If dirty tricks and threats can work to stop unionizing in the workplace, why can't they be used on the American public?
This week, business leaders and their GOP henchmen launched a new attack line: stop union organizing or we'll leave the country. On top of that, their allies in the ideological right are preparing a series of state constitutional amendments designed to thwart the Employee Free Choice Act, and based on the lie that the legislation stops workers from casting a secret ballot.
The Heritage Foundation reports:
Ernest Istook, Chairman of the National Advisory Board for Save Our Secret Ballot, described at the Conservative Bloggers' Briefing yesterday a grassroots, state-level strategy to nullify the effects of the Employee Free Choice Act should it be passed by Congress.
SOSBallot.org, a 501 c(4) organization, is currently pushing for constitutional amendments to be placed on the ballots of Arizona, Arkansas, Montana, Nevada and Utah. "Save Our Secret Ballot exists to give the citizens in the various states the opportunity to create state level protections for secret ballots that would include union representation elections," Istook said.
Istook, who is also a former Congressman from Oklahoma and a Distinguished Fellow at the Heritage Foundation, is determined to stop the EFCA, which he says will enable unions to strong-arm otherwise unwilling workers into endorsing the formation of a union by eliminating the privacy of their vote. Instead, a far more public system of simply signing an authorization form will replace the secret ballot.
Of course, such bogus measures would also bar the voluntary use of majority sign-up procedures that have been allowed under the National Labor Relations Act for decades, and have been used by such companies as Kaiser Permanente, ATT and Harley-Davidson.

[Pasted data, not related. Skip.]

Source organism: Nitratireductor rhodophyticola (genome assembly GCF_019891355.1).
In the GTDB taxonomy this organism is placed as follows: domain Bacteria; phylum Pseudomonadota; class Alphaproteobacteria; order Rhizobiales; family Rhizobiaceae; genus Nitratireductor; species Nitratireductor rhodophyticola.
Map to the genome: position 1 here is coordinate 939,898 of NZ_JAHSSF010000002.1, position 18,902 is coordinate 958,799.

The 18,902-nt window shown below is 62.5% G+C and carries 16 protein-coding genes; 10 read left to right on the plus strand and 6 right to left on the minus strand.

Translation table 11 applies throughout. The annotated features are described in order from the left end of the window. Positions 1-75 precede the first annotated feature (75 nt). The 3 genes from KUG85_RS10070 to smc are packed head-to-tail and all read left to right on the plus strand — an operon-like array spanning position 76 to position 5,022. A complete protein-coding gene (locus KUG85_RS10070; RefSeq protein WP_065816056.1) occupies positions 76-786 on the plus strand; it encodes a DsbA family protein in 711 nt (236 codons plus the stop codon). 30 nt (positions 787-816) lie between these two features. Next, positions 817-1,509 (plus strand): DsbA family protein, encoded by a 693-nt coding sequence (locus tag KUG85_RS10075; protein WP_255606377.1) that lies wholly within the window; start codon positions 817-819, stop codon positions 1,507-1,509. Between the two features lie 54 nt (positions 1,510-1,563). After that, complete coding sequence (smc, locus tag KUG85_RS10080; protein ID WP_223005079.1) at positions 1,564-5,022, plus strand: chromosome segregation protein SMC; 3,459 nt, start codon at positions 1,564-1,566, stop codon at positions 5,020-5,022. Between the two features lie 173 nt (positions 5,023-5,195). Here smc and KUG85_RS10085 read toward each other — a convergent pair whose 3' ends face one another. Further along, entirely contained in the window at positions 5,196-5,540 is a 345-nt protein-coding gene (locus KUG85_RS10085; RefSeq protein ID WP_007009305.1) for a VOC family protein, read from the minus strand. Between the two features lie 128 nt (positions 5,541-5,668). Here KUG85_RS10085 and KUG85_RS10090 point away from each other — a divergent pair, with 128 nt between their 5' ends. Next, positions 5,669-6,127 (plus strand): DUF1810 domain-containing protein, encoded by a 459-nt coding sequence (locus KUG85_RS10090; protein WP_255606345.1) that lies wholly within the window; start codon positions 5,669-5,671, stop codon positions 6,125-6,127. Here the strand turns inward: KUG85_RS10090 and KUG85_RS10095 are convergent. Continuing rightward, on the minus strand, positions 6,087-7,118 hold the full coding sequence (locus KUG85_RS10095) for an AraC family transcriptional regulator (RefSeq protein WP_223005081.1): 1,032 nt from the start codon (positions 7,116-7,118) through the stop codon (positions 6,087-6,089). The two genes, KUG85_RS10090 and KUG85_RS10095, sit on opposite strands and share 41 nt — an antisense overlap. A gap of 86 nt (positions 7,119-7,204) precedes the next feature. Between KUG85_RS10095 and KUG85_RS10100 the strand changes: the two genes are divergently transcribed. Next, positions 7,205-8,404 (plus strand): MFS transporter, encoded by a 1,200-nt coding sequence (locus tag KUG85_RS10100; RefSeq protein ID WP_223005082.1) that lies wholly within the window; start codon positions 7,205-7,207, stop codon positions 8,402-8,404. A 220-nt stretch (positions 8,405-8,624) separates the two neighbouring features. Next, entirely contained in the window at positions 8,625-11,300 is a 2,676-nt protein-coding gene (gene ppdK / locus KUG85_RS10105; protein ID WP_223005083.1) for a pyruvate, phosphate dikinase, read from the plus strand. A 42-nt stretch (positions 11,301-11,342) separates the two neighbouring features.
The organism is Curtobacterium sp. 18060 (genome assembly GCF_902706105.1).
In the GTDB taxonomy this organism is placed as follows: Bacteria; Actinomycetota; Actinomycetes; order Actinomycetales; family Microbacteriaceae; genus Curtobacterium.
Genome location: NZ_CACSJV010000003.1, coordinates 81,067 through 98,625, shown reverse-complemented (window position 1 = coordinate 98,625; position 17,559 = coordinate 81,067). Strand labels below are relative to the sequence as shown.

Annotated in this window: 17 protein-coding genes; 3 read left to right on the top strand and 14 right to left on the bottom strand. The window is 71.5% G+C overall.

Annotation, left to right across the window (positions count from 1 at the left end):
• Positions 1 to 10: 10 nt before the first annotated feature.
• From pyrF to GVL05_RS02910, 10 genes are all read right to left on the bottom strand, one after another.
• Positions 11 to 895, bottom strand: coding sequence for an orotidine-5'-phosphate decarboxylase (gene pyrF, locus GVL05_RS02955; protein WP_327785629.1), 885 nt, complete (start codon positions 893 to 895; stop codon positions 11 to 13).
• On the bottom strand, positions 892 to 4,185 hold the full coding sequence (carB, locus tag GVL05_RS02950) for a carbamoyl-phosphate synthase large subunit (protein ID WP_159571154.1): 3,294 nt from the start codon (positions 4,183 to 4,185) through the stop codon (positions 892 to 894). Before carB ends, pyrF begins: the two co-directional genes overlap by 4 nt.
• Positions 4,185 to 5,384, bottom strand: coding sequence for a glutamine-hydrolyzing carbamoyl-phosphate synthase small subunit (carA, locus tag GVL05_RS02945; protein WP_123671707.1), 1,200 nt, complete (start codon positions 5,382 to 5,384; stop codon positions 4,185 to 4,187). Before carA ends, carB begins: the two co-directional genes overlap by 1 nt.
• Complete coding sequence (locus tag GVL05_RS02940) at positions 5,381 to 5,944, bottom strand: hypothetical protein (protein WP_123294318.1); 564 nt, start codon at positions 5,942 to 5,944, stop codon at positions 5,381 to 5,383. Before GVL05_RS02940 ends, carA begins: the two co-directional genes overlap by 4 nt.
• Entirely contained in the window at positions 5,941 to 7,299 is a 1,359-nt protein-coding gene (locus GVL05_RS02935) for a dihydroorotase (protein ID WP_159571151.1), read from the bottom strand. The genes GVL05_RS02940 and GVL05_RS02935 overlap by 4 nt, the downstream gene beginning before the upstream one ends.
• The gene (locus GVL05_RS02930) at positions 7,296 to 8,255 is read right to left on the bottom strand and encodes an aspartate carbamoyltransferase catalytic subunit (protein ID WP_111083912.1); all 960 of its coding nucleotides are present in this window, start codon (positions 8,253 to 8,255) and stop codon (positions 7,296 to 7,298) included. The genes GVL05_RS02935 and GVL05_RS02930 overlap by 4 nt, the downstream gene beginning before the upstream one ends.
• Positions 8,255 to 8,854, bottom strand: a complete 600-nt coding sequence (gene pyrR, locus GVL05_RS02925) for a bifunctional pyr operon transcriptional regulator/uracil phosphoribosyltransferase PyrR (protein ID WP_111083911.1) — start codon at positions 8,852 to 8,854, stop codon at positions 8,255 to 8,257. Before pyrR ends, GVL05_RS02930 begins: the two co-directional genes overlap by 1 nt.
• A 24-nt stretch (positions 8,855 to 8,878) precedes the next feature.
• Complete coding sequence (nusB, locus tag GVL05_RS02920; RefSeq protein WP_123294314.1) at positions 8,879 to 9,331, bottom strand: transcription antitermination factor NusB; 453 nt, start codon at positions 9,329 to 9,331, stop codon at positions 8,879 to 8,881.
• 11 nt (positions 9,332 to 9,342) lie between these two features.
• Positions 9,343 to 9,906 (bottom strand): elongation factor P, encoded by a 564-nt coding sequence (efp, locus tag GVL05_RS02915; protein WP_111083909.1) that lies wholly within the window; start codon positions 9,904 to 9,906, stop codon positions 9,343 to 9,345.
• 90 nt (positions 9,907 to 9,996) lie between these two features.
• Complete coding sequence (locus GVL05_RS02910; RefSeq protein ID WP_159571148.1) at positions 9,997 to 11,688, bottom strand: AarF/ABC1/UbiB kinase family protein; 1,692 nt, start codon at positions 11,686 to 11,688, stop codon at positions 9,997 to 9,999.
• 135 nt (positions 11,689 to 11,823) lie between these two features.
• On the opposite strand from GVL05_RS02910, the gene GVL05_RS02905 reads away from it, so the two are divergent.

This lie about the secret ballot is built on another myth: that there's widespread intimidation by "union bosses" to join a union. But as Mary Beth Maxwell, director of American Rights at Work noted in a recent interview on C-SPAN (via the AFL-CIO blog):
Opponents of the Employee Free Choice Act falsely claim the bill would do away with secret ballots or open the door to coercion by unions. Neither of these claims has merit. The Employee Free Choice Act will allow workers (rather than bosses) to choose whether to form unions, either through majority sign-up or the National Labor Relations Board (NLRB) election process.
And claims of union intimidation are far from credible. According to AFL-CIO Associate General Counsel Nancy Schiffer, a study of NLRB decisions found only 42 cases of union fraud or coercion over more than six decades since the NLRB was established. Compared with the nearly 27,000 instances of company violations of workers' rights in 2006 alone [as determined by George Bush's National Labor Relations Board] , it's clear that corporate anti-union scaremongering is a ploy to disguise the anti-worker agenda.
Maxwell dissected the corporate disinformation campaign and outlined the intimidation, harassment and delay that are pervasive in our company-dominated system. The anti-worker campaign, Maxwell says, is fundamentally about trying to keep workers from being able to exercise the freedom to bargain for a better life.
Their opposition to this isn't about them trying to protect anyone's ballot. They want to make it more difficult for folks to form unions. We think it's your American right to form a union if you want to, and it should be more straightforward. It should be fairer for workers...
Will unionbusting tricks, threats and lies work as well on the American public as it has with workers in often low-wage workplaces seeking to organize?